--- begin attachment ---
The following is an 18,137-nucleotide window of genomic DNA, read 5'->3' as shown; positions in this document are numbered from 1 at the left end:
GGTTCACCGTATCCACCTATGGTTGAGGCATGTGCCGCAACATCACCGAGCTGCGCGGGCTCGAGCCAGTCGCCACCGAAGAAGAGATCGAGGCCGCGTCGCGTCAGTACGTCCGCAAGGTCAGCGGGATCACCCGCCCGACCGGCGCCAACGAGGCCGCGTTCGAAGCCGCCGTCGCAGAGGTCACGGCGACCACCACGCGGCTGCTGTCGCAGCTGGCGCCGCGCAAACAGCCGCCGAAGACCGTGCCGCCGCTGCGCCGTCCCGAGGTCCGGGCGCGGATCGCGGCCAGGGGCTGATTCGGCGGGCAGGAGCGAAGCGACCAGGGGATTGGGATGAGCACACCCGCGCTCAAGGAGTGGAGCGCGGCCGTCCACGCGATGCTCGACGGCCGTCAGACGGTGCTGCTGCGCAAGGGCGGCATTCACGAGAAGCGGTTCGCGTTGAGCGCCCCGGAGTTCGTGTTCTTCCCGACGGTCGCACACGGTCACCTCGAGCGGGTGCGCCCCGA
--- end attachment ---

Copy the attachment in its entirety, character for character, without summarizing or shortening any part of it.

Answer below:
The following is an 18,137-nucleotide window of genomic DNA, read 5'->3' as shown; positions in this document are numbered from 1 at the left end:
GGTTCACCGTATCCACCTATGGTTGAGGCATGTGCCGCAACATCACCGAGCTGCGCGGGCTCGAGCCAGTCGCCACCGAAGAAGAGATCGAGGCCGCGTCGCGTCAGTACGTCCGCAAGGTCAGCGGGATCACCCGCCCGACCGGCGCCAACGAGGCCGCGTTCGAAGCCGCCGTCGCAGAGGTCACGGCGACCACCACGCGGCTGCTGTCGCAGCTGGCGCCGCGCAAACAGCCGCCGAAGACCGTGCCGCCGCTGCGCCGTCCCGAGGTCCGGGCGCGGATCGCGGCCAGGGGCTGATTCGGCGGGCAGGAGCGAAGCGACCAGGGGATTGGGATGAGCACACCCGCGCTCAAGGAGTGGAGCGCGGCCGTCCACGCGATGCTCGACGGCCGTCAGACGGTGCTGCTGCGCAAGGGCGGCATTCACGAGAAGCGGTTCGCGTTGAGCGCCCCGGAGTTCGTGTTCTTCCCGACGGTCGCACACGGTCACCTCGAGCGGGTGCGCCCCGA